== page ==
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Tribe has become a popular social media marketing term that just hints at a deeper human experience. A look at Native American tribal characteristics reveals substantive practices that build stronger, more fulfilling and highly committed online communities.

We had a chance to interview Allison Saur about her upcoming research for Digital Vision. She will be creating a series of articles that will set the tribal reference, define the role this plays in a digital community and illustrate current examples of these practices at work in communities.

Allison has worked in the high tech and web field for 12 years. As a member of the Chickasaw Nation, she jumped at the chance to leverage Digital Media to support the tribal business initiatives that fund services for Chickasaw and Native Americans.

Why were you inspired to research the meaning behind Tribe?

It started as a question about the definition of tribe and how it relates to communities and a social media world. At the time, I was feeling inundated by the word Tribe as it was being used vacuously. There was a deeper promise to it that wasn't being explored.

I returned to my own tribe and I was on a personal journey thinking about what tribe meant to me. I am urban and this is really rural but these two things were colliding. If there is enough impetus for me to relocate to be a part of my tribe, there must be a lot more in this word then as it is used in social media.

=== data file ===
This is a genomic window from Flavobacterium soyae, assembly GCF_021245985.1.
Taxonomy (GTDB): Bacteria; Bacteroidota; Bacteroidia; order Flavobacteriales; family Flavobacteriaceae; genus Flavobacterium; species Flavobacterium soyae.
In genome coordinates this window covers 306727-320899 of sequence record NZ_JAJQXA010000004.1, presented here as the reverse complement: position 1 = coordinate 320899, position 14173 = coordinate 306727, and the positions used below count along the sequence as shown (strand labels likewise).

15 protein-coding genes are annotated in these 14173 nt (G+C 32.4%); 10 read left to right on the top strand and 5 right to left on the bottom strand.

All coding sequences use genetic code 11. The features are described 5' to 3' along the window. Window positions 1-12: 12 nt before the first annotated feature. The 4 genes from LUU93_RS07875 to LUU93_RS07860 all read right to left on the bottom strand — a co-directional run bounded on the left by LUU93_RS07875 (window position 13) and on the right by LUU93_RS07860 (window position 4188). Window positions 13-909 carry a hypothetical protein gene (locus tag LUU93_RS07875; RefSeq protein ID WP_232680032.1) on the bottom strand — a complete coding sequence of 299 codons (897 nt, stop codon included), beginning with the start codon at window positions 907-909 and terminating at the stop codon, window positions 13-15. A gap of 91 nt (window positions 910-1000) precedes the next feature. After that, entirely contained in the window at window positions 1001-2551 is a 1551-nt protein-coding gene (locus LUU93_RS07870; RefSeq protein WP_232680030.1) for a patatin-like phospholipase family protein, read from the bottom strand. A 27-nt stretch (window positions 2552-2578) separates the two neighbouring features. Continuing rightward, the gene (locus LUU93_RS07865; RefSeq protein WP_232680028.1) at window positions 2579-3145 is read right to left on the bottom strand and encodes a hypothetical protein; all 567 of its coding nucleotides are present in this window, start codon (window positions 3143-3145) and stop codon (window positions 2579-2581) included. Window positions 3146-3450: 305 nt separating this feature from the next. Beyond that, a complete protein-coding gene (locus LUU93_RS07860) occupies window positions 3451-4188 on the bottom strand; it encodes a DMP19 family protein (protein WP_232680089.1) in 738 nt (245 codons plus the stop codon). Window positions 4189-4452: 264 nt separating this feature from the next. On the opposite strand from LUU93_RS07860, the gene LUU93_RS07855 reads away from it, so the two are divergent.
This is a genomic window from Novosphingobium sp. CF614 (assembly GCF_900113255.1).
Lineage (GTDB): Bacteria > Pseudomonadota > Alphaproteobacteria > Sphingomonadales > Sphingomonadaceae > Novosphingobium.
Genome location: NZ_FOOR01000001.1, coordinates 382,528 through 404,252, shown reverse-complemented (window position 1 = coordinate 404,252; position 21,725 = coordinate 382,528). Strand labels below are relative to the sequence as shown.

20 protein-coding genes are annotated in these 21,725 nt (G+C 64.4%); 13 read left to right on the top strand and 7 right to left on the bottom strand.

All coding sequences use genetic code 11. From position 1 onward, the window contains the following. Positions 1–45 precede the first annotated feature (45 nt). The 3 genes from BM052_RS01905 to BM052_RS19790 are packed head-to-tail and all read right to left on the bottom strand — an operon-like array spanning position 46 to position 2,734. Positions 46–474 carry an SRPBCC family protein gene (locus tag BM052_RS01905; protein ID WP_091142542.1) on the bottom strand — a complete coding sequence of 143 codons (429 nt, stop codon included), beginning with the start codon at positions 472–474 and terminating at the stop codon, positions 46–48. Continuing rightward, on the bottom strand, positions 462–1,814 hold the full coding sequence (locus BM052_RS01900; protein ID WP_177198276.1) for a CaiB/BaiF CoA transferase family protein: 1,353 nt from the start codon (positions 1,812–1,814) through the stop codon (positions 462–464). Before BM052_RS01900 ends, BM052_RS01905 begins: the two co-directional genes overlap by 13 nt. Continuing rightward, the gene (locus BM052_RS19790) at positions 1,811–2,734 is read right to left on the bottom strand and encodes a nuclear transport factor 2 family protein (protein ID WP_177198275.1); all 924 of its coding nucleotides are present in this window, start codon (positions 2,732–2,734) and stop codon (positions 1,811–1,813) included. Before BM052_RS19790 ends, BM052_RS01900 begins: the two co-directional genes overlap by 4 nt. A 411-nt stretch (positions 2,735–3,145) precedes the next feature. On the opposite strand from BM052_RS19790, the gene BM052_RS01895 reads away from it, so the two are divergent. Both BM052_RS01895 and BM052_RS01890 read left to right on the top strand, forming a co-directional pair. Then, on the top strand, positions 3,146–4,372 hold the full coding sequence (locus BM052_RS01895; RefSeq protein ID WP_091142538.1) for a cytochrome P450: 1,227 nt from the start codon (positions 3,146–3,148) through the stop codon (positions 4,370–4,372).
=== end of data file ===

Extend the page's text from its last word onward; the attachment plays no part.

Why do we need a new definition?

If I thought there was already definition, then I wouldn't have done this. Seth Godin's definition of tribe is about leadership.  Read about start-up tribes and it’s all about archetype. It's still valuable but if you are a part of or leading a community and thinking about multi-generational loyalty, then it's not about archetypes and leadership.

It's easy to distil out examples from Native American tribes but it's really about core human needs. Deadheads and bikers, for example, are not Native American tribes but as a community, they have the similarities of a multi-generation tribe.

I'm seeing that ritual comes and then there is a meaning put to it. It's hard to give up ideas on this is how "we" do it which is why groups can get so upset when something changes. This is true to both on and offline communities.

What has been inspiring different avenues of your research?

I recently watched a Royal Society of the Arts talk given by David Birch in the UK. He was talking about the demise of cash in a world of a million currencies. This led me to think of the currency of tribes. Those trying to create strong communities need to look down the pipe. I returned to my tribe to create wealth for it by creating services that can be shared. In strong communities, there can be a real material value exchange and a reliance on one another. You see trades going on but wouldn't it be great if there was a credit you can earn that you can exchange or that can be created on a marketplace. It would be a multidirectional exchange and could be a new form of currency.